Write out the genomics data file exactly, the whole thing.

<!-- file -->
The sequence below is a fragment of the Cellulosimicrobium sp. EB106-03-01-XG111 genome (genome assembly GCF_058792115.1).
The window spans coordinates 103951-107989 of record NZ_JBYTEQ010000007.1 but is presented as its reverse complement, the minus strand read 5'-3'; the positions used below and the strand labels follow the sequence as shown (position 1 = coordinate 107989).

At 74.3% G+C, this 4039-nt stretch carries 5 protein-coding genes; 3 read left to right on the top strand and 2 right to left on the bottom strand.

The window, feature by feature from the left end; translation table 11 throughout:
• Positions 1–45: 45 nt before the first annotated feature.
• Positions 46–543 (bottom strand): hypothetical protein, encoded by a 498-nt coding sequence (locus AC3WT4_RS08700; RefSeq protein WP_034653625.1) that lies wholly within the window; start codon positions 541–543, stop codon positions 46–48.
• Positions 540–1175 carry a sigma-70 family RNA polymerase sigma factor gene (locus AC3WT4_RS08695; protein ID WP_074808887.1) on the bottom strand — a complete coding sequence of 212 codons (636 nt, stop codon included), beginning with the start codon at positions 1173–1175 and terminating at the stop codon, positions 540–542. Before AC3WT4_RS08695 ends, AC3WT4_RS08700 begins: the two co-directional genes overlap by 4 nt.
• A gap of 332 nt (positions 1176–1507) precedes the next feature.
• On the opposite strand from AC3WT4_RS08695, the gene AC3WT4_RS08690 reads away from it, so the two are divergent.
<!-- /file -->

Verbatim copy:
The sequence below is a fragment of the Cellulosimicrobium sp. EB106-03-01-XG111 genome (genome assembly GCF_058792115.1).
The window spans coordinates 103951-107989 of record NZ_JBYTEQ010000007.1 but is presented as its reverse complement, the minus strand read 5'-3'; the positions used below and the strand labels follow the sequence as shown (position 1 = coordinate 107989).

At 74.3% G+C, this 4039-nt stretch carries 5 protein-coding genes; 3 read left to right on the top strand and 2 right to left on the bottom strand.

The window, feature by feature from the left end; translation table 11 throughout:
• Positions 1–45: 45 nt before the first annotated feature.
• Positions 46–543 (bottom strand): hypothetical protein, encoded by a 498-nt coding sequence (locus AC3WT4_RS08700; RefSeq protein WP_034653625.1) that lies wholly within the window; start codon positions 541–543, stop codon positions 46–48.
• Positions 540–1175 carry a sigma-70 family RNA polymerase sigma factor gene (locus AC3WT4_RS08695; protein ID WP_074808887.1) on the bottom strand — a complete coding sequence of 212 codons (636 nt, stop codon included), beginning with the start codon at positions 1173–1175 and terminating at the stop codon, positions 540–542. Before AC3WT4_RS08695 ends, AC3WT4_RS08700 begins: the two co-directional genes overlap by 4 nt.
• A gap of 332 nt (positions 1176–1507) precedes the next feature.
• On the opposite strand from AC3WT4_RS08695, the gene AC3WT4_RS08690 reads away from it, so the two are divergent.